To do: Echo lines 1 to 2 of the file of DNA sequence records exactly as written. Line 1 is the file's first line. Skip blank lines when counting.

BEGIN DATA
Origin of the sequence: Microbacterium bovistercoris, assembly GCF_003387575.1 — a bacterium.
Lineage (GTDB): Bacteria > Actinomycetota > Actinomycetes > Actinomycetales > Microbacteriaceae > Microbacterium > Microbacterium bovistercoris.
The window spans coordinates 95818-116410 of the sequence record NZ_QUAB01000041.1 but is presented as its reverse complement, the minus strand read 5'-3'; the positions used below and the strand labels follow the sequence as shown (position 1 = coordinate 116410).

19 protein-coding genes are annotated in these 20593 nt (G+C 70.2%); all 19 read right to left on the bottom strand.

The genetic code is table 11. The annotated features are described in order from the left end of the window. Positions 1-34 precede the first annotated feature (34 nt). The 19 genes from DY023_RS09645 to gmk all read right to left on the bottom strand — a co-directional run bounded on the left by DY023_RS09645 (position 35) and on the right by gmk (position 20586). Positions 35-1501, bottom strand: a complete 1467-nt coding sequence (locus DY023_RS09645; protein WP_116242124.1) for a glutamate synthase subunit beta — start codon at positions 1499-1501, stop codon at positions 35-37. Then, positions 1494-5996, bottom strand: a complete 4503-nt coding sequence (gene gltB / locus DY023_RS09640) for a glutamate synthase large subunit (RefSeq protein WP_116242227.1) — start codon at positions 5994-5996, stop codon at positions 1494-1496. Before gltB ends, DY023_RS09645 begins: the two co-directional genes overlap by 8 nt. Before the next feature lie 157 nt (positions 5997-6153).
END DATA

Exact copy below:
Origin of the sequence: Microbacterium bovistercoris, assembly GCF_003387575.1 — a bacterium.
Lineage (GTDB): Bacteria > Actinomycetota > Actinomycetes > Actinomycetales > Microbacteriaceae > Microbacterium > Microbacterium bovistercoris.